Letters: Texas lawsuit embarrasses Reps. Lamborn and Buck (12/20/20) – The Denver Post
Texas lawsuit embarrasses Reps. Lamborn and Buck
Re: “Supreme Court rejects lawsuit,” Dec. 12 news story
The people of Texas voted statewide for Donald Trump. Texas was happy on Nov. 4 while watching several other states continue to count their votes. The Texas attorney general who had in fact been indicted well before the election and who is currently under investigation by the FBI had been quiet for weeks and had not complained of any harm or damage to the state of Texas.
But as the dozens of frivolous lawsuits made by the president in state and federal courts failed, a last-ditch effort was planned by the president and 17 states’ attorneys general and 126 federal congressmen. A lawsuit was filed claiming the state of Texas was harmed and damaged by the states of Georgia, Pennsylvania, Michigan and Wisconsin. The suit failed to impress the Supreme Court and they were denied even the ability to argue their case based on lack of evidence that Texas was ever harmed. This was another poorly thought out decision by inept attorneys and congressmen.
It is still not clear what this case had to do with Colorado, but two of our congressmen decided to sign on. Rep. Doug Lamborn obviously has no clue what a properly prepared filing before any federal court looks like or he chose not to read the filing he signed. Lamborn has embarrassed all of Colorado but especially Colorado Springs residents.
Stephen Bast, Colorado Springs
Re: “Attempt to undermine Constitution … ,” Dec. 15 guest commentary
I submit we need to be far more alarmed about the fragility of our democracy. Our democracy is not maintained at the point of a gun; it is held together by nothing more than our common, implicit agreement to abide by the rule of law.
Any one individual can take un-democratic actions such as filing lawsuits to install himself or herself in office in contravention to the will of the voters. However, when those un-democratic actions begin to be supported en masse, our very democracy is in peril.
While President Donald Trump’s effort to overturn the will of the voters was a failure this time, it is chilling that 126 members of the House Republican caucus, including the leadership, and 17 Republican state attorneys general were willing to sign their names in support of the attempt. The fact that people had to speculate, in advance, whether the Supreme Court might facilitate the president’s designs should give everyone pause. I don’t think it’s a huge stretch to envision another such attempt in the future, with the possibility of a different outcome.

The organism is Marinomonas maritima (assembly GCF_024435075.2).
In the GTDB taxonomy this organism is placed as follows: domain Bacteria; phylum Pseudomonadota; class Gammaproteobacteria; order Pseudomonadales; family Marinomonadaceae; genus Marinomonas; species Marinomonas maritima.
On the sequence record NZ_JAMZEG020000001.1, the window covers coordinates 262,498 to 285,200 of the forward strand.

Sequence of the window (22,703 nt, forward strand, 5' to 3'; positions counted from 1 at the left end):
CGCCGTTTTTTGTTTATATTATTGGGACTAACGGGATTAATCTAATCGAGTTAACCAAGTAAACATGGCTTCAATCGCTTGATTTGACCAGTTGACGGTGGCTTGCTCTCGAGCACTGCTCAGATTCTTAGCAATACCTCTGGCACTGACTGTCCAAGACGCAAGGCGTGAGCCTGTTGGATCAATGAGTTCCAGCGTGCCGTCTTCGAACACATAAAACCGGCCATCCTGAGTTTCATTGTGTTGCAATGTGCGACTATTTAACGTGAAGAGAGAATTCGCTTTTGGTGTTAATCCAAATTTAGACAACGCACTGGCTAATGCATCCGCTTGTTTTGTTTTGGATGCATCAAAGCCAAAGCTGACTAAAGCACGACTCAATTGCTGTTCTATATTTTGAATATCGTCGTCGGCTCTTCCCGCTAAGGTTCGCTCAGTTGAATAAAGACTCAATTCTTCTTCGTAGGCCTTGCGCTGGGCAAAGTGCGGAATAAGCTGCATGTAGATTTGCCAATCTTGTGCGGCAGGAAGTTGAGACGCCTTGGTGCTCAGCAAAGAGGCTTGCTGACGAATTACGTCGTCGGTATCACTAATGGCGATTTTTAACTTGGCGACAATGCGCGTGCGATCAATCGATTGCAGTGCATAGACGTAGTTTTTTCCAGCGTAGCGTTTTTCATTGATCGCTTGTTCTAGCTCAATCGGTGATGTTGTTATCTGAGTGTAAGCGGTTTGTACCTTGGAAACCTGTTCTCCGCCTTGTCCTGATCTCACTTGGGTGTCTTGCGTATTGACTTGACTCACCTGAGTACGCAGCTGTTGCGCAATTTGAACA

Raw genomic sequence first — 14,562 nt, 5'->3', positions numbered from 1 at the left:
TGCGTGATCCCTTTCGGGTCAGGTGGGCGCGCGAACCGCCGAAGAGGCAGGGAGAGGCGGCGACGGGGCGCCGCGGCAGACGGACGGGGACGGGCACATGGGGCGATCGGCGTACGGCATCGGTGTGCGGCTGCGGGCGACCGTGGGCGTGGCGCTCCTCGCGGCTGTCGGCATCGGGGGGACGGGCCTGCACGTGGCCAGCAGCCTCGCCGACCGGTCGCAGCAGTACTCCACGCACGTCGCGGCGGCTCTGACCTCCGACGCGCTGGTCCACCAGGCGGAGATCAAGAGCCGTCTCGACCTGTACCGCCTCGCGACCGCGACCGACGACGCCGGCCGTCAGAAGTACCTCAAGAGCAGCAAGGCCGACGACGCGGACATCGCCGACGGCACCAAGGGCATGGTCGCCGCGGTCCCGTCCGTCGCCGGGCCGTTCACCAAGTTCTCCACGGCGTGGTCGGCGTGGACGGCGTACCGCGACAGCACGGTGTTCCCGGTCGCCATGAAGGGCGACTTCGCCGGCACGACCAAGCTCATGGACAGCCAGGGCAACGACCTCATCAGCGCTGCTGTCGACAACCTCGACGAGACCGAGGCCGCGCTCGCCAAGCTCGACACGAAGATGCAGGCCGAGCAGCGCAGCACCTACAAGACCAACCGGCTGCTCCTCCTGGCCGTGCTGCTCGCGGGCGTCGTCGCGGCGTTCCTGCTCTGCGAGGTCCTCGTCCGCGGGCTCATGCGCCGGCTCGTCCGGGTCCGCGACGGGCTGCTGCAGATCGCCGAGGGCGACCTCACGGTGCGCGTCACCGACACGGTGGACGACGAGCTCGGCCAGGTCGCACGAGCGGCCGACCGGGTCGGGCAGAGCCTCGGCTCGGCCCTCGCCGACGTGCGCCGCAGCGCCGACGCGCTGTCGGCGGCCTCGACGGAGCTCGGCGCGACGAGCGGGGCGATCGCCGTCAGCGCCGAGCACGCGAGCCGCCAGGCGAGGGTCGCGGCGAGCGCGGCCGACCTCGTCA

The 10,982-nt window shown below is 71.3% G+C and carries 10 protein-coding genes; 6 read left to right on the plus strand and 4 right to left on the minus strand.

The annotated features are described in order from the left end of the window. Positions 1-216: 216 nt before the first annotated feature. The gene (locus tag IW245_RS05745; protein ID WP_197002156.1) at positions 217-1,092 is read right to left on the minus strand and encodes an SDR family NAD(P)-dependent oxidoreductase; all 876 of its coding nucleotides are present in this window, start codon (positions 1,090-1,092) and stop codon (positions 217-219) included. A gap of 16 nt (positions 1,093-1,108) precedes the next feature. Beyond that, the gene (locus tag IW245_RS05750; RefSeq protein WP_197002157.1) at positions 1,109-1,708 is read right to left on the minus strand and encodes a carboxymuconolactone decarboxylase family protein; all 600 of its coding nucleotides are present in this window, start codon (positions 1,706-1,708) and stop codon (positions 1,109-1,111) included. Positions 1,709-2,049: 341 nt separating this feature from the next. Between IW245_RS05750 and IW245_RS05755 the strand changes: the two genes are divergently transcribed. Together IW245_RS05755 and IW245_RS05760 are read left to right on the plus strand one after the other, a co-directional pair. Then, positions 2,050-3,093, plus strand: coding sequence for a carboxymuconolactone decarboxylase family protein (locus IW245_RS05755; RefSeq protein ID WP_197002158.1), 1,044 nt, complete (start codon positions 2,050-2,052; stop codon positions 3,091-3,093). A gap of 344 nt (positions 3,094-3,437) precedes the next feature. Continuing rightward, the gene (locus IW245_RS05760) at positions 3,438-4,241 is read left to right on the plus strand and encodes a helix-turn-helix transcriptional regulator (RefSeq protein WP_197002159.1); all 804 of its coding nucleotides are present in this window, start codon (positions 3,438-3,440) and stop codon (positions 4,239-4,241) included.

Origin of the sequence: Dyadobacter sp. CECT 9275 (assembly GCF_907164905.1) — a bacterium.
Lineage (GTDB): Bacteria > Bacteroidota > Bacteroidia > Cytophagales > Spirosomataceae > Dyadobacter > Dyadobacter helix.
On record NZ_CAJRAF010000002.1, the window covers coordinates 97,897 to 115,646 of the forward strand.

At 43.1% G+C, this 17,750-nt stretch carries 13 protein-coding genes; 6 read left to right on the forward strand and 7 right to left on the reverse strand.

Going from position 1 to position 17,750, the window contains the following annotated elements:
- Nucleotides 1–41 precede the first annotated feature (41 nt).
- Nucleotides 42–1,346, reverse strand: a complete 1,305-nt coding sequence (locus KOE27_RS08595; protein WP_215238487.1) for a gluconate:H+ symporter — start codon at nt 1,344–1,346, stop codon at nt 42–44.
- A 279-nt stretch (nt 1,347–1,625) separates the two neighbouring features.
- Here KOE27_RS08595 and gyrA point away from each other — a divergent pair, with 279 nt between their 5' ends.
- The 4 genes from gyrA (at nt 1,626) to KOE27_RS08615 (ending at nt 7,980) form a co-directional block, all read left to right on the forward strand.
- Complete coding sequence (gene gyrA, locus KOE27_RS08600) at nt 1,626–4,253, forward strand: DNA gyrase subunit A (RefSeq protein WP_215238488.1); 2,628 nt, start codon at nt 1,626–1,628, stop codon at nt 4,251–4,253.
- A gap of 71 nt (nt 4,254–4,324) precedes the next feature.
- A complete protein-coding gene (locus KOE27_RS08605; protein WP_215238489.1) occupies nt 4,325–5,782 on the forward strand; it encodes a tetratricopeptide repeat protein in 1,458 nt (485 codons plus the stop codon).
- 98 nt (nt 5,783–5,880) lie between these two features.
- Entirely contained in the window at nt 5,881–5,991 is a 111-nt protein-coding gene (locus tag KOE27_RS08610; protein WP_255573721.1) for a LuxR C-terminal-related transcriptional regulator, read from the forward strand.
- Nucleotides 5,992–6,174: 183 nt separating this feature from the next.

Michael B. Levy, Lakewood
U.S. House Reps. Ken Buck and Doug Lamborn should be removed from office. They sought to overturn a presidential election. It was an election that Trump’s own head of Cybersecurity and Infrastructure Security Agency, and countless other elections officials from every state declared the most secure in American history.
Buck and Lamborn, who derive their representative authority and power via the will of the voters, have chosen to completely disregard and negate the will of the voters — for their own political purposes. This is the most despicable, brazen and egregious attack on our American democracy imaginable. Any elected official who attempts to subvert the will of the people should be disqualified from holding elected office for their lifetime.
Remember that the next time Buck and Lamborn ask for your vote. I hope the voters in Buck’s and Lamborn’s districts mount a recall effort for such blatant disregard of the voters’ will.
Jeffrey Smith, Boulder
Time to cancel “cancel culture”
Jokes are now illegal due to cancel culture. You almost can’t say anything anywhere without someone (likely a Starbucks-lover) saying “that’s offensive” when all I did was say I don’t like coffee.
It’s incredible how easily people can get offended nowadays; it doesn’t even take that much. Cancel culture isn’t just someone being offended by what someone said, sometimes it’s just their existence that upsets people. Sometimes someone could just be in good shape and people would get offended just by that.
People have been upset by some of the stupidest things recently, and you guessed it, it was all over Twitter. The big YouTube gaming creator Seán “Jacksepticeye” McLoughlin recently posted a tweet jokingly saying “Imagine not having a PS5” with a common laughing stock photo.
Now his joke was about how he somehow ended up with three in his house: one he bought, the other his girlfriend bought, and Sony sent him one for free. But people thought that this kind-hearted, screaming, Irish man was making fun of poor people from his joke.